TCS seemed right and important to me because I used ideas related to it and won arguments. That made it seem to me like people were doing worse than TCS and TCS was a clear improvement. While TCS or any sort of gentle parenting has some improvements over mean parenting, I don’t think that was really the issue. I could have won a lot of arguments using other ideas too. The bigger issue is that people are bad at arguing, logic, learning and following ideas correctly, etc. So yeah they wouldn’t get even the basics of TCS right. In some sense, TCS didn’t seem to need more advanced or complex ideas because people weren’t learning and using the main ideas it did say. TCS is like “be way nicer to your kids guys” and then people post about how they’re mean to their kids and blind to it. They needed more practical help. They needed more guidance to actually learn ideas and integrate them into their lives. These are some of the things I’ve been working on with CF. TCS didn’t do that. It wasn’t actually very good.
TCS actually had ideas that were against being organized or methodical, or intentionally following long term goals. It was more like “follow the fun” and “being untidy helps you be creative” which are just personal irrationalities and errors of DD and SFC, not principles with anything to do with Popperian epistemology. I did OK at learning and making progress despite the lack of structure, but most people didn’t, and I think I would have learned more and faster with more organization and structure. I’ve now imposed more structure on my life and organized things more and it is not self-coercive for me; I’m fine with it and find it useful. I understand that for DD it would be self-coercive, but many people can do it some without major downsides, and DD is wrong and should really work on fixing his flaws. TCS never told people to practice anything but practice is a key part of turning intellectual ideas into something that makes a difference in your daily life (rather than only affecting some decisions that you use conscious analysis for, which often leads to clashes between your conscious and subconscious if you don’t do any practice).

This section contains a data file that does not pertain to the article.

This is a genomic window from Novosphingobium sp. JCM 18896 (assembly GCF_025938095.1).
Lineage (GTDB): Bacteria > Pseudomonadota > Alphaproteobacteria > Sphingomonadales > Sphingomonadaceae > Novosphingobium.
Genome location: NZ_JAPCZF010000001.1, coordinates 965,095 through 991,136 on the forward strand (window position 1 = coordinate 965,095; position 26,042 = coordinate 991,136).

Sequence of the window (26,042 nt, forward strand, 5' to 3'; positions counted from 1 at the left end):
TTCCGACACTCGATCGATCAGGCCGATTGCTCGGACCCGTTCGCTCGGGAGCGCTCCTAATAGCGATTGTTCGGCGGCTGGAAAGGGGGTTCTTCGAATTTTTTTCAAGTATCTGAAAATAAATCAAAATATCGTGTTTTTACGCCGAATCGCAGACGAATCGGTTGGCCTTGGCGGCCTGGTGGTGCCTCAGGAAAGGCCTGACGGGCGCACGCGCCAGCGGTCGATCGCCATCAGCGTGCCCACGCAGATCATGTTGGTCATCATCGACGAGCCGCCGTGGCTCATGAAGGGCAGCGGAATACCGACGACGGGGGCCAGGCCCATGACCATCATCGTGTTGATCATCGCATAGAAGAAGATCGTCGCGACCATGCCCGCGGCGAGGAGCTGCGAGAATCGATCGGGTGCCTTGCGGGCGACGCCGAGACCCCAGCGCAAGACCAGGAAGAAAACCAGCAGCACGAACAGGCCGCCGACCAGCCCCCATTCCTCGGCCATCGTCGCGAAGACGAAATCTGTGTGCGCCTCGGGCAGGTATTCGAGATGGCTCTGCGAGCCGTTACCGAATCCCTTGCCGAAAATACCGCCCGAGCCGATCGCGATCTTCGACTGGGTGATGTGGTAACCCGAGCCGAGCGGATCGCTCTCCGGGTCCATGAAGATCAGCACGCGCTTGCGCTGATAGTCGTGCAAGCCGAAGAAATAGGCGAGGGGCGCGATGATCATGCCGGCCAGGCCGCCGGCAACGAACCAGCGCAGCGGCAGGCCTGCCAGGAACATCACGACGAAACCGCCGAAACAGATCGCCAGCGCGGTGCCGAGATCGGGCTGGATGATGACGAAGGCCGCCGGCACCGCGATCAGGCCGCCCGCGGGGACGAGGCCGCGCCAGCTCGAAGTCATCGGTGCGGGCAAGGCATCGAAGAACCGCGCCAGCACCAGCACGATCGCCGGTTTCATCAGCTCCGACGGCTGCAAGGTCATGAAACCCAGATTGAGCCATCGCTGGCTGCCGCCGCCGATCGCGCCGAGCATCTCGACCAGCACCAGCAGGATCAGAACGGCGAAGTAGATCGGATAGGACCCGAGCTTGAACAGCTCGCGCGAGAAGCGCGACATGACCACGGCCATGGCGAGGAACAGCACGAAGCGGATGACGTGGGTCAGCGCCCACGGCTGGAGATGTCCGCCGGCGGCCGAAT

This article itself isn’t very organized, but that’s an intentional choice. I’d rather put organizing and editing effort into epistemology articles for the CF website than into this article. I want to write this article cheaply (in terms of resource use like effort). Similarly, I could write a lot of detailed criticism of TCS and of DD’s books, but I don’t want to because I have other things to do. I’ve made some intentional choices about what to prioritize. My CF site has the stuff I think is most important to put energy into. It avoids parenting, relationships and politics. I think stuff about rationality itself is more important because it’s needed to deal with those other topics well. On a related note, I would like to study math and physics, but I don’t, because I don’t want to take the energy away from my philosophy work. TCS discouraged that kind of resource budgeting choice. But I don’t feel bad or self-coerced about it. I think it’s a good choice. I don’t have time or energy to do everything that would be nice to do. Prioritizing is part of life. If you don’t prioritize in a conscious or intentional way, you’ll still end up doing some things and not others. The difference will be some more important things don’t get done. Unintentionally not doing some things because you run out of time and energy won’t lead to better outcomes than making some imperfect, intentional, conscious decisions.
It’s important not to fight with yourself and suppress your desires with willpower. It’s important not to consciously choose some priorities that your subconscious disagrees with. People don’t live up to this perfectly. It’s a good goal to try to do better at, but don’t get paralyzed or sad about it. Just don’t purposefully suppress with willpower and think that’s a good longterm strategy to never improve.